Doch, "etw. erwarten" ist genauso nicht andere wie "auf etw. warten." Auf englisch sagt man "I am waiting for the bus" aber er bedeutet "I am awaiting/expecting the bus." Auch auf deutsch ist es nicht anders. "Ich warte auf dem Bus" und "ich erwarte den Bus" sind genau gleich. Am Ende ist es egal, da sie beiden funktionieren. "Ich erwarte den Bus" sollt akzeptiert sein.
How can you be sure about the usage and frequency of German words if you are (obviously, seeing your answer) still learning? You would do better to trust me as a native or at least give some references for your claims. If you read the duden page that you linked more carefully and compare it to the one of warten, you will see the difference between them. erwarten has an emotional component that makes it very unlikely to be used in the situation of waiting for the bus. Try to find texts containing Bus and erwarten. They will most likely read like "Ich erwarte den Bus um 16 Uhr" which means I expect the bus (to be here) at 4 pm and not I wait for the 4 pm bus or At 4 pm I'm waiting for the bus.
There are other situations where you would use erwarten as wait for, like in Ich (es) kaum/nicht erwarten aka I can't wait for (it), but also here we have a strong contrast between warten and erwarten. Ich kann nicht darauf warten means I don't have the time to wait for it, while ich kann es nicht/kaum erwarten deals with the expectation of finally meeting someone or doing something or getting something. Even more confusing, ich kann etwas nicht erwarten can also mean I can't expect sth. (from sb.).
"We wait on the bus" is also correct, and is in common usage.
"Der warten auf dem Bus" is all I hear from the female voice here. It's quite irritating
No, "waiting on the bus" and "waiting for the bus" do not have the same meaning. While "waiting on the bus" is used in common English language, it is misleading. The key to the sentence is arrival. We are waiting FOR the bus to arrive here where we currently are located. (i.e. We are waiting ON the corner FOR the bus to arrive.) Would anyone really say "We are waiting ON the corner ON the bus to arrive?" I doubt it. We are certainly not waiting ON (meaning on top of) the bus to arrive someplace. We could be waiting IN the bus for it to arrive someplace down the road.) A favorite (now deceased) comedian of mine, George Carlin was an expert at developing routines regarding the nuances of language. He talked about the airport announcer saying "it is time to get on the airplane!" while he was thinking "I don't want to get ON the airplane, people get killed that way, I want to get IN the airplane!" Maybe the confusion here is that, like English, German prepositions have many interpretations/usages and, as a German teacher once warned me, can be almost impossible to master (so far, in my case, he is correct). Auf dem Tisch (on the table using stehen) and auf den Bus (for the bus using warten) - same word different usage. Studying prepositions is like my good bourbon - both are enjoyable but both can make your head spin. I think Duo got this one right. mfG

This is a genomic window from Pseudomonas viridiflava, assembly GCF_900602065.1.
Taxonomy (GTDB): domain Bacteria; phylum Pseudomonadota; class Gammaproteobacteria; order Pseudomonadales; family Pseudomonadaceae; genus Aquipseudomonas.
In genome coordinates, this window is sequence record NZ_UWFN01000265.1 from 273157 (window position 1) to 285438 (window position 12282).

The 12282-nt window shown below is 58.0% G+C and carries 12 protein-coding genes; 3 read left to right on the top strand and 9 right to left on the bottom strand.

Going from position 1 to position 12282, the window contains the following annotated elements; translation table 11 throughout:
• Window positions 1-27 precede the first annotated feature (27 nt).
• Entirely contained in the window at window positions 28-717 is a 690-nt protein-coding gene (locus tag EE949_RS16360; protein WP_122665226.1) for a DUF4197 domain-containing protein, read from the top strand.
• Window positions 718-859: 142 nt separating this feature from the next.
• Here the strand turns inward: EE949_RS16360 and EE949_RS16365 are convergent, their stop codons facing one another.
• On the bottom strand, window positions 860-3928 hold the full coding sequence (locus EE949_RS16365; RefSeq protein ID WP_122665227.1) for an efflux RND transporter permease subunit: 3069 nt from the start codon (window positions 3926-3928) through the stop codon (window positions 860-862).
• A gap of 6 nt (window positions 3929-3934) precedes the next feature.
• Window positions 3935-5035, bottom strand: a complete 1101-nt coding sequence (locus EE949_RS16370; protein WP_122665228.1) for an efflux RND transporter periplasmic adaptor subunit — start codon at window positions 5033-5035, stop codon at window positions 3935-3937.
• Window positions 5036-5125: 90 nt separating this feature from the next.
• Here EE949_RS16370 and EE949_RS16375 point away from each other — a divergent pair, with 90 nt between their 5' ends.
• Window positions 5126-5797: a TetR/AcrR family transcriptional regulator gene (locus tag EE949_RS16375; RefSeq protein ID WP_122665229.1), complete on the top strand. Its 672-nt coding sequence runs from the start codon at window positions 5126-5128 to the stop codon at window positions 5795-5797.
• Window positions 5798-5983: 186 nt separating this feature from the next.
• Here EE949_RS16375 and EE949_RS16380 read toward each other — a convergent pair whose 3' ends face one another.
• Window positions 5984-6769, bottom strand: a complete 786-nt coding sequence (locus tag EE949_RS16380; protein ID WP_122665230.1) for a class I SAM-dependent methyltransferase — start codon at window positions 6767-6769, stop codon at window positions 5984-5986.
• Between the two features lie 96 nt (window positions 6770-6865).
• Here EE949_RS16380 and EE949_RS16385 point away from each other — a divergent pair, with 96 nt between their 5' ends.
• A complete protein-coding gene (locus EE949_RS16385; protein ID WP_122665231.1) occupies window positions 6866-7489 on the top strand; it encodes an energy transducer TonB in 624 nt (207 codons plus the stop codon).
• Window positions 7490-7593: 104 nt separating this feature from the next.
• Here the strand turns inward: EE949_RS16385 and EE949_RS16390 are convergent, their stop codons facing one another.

Okay, but I wasn't referring to waiting on the corner. You can be in a Hotel and be waiting on the bus. "Waiting for and on" are not exactly the same, but similar. In English, we say "Take her to the airport", when "Bring her to the airport " is what we mean. But one still has to know that both are correct because both are being used in conversation. "Waiting on the bus" is not what we mean no more than getting on an airplane. But we know what it means, and all germanic languages have multiple used prepostions in use. I have heard and read "Auf'em Tisch. It might not be proper, but widely used especially in Bayern. It is not a preposition, but another anomaly, like Yous guys and Y'all. In Schleswig-Holstien, they say moin moin instead of Guten Morgen. It is really Morgen Morgen as pronounced in Danish. Language is an art and changes from place to place. Mama is counted wrong for English in this course, but that is what is used. It's funny, The English translation for "Mama" in Chinese and Russian is considered correct. It i because there are so many ways to say things. Trying to rigidly adher to hardcore grammar is inpractical. Thus Deutsch uses many english terms now once considered incorrect grammar.